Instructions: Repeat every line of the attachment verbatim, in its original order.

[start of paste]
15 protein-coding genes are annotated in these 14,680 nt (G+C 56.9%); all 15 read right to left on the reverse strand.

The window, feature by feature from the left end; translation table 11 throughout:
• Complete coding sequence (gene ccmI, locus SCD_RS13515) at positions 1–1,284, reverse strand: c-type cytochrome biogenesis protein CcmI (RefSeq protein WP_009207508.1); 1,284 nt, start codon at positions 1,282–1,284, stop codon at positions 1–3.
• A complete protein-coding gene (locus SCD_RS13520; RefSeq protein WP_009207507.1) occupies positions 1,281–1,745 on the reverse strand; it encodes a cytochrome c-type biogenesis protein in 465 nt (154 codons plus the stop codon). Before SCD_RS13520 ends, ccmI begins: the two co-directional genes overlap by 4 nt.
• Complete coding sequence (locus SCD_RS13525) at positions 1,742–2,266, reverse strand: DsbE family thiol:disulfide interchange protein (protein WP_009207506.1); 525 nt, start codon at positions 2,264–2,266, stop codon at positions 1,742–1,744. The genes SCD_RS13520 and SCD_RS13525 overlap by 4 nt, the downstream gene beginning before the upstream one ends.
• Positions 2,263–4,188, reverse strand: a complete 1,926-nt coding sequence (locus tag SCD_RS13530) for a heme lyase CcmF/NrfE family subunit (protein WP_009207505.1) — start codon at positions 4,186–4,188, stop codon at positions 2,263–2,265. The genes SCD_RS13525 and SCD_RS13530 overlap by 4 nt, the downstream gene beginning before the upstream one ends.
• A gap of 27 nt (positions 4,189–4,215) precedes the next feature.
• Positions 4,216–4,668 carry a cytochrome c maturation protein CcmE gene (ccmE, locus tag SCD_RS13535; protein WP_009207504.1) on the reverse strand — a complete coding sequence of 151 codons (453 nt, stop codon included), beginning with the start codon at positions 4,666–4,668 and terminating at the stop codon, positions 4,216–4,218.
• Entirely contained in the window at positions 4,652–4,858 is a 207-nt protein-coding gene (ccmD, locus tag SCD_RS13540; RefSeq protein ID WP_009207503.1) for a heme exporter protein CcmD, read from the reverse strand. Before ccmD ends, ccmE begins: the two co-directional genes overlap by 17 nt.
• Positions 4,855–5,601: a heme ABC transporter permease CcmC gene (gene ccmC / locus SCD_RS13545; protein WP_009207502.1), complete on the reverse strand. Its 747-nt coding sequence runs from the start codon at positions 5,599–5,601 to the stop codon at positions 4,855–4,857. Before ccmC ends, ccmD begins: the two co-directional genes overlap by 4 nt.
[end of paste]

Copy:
15 protein-coding genes are annotated in these 14,680 nt (G+C 56.9%); all 15 read right to left on the reverse strand.

The window, feature by feature from the left end; translation table 11 throughout:
• Complete coding sequence (gene ccmI, locus SCD_RS13515) at positions 1–1,284, reverse strand: c-type cytochrome biogenesis protein CcmI (RefSeq protein WP_009207508.1); 1,284 nt, start codon at positions 1,282–1,284, stop codon at positions 1–3.
• A complete protein-coding gene (locus SCD_RS13520; RefSeq protein WP_009207507.1) occupies positions 1,281–1,745 on the reverse strand; it encodes a cytochrome c-type biogenesis protein in 465 nt (154 codons plus the stop codon). Before SCD_RS13520 ends, ccmI begins: the two co-directional genes overlap by 4 nt.
• Complete coding sequence (locus SCD_RS13525) at positions 1,742–2,266, reverse strand: DsbE family thiol:disulfide interchange protein (protein WP_009207506.1); 525 nt, start codon at positions 2,264–2,266, stop codon at positions 1,742–1,744. The genes SCD_RS13520 and SCD_RS13525 overlap by 4 nt, the downstream gene beginning before the upstream one ends.
• Positions 2,263–4,188, reverse strand: a complete 1,926-nt coding sequence (locus tag SCD_RS13530) for a heme lyase CcmF/NrfE family subunit (protein WP_009207505.1) — start codon at positions 4,186–4,188, stop codon at positions 2,263–2,265. The genes SCD_RS13525 and SCD_RS13530 overlap by 4 nt, the downstream gene beginning before the upstream one ends.
• A gap of 27 nt (positions 4,189–4,215) precedes the next feature.
• Positions 4,216–4,668 carry a cytochrome c maturation protein CcmE gene (ccmE, locus tag SCD_RS13535; protein WP_009207504.1) on the reverse strand — a complete coding sequence of 151 codons (453 nt, stop codon included), beginning with the start codon at positions 4,666–4,668 and terminating at the stop codon, positions 4,216–4,218.
• Entirely contained in the window at positions 4,652–4,858 is a 207-nt protein-coding gene (ccmD, locus tag SCD_RS13540; RefSeq protein ID WP_009207503.1) for a heme exporter protein CcmD, read from the reverse strand. Before ccmD ends, ccmE begins: the two co-directional genes overlap by 17 nt.
• Positions 4,855–5,601: a heme ABC transporter permease CcmC gene (gene ccmC / locus SCD_RS13545; protein WP_009207502.1), complete on the reverse strand. Its 747-nt coding sequence runs from the start codon at positions 5,599–5,601 to the stop codon at positions 4,855–4,857. Before ccmC ends, ccmD begins: the two co-directional genes overlap by 4 nt.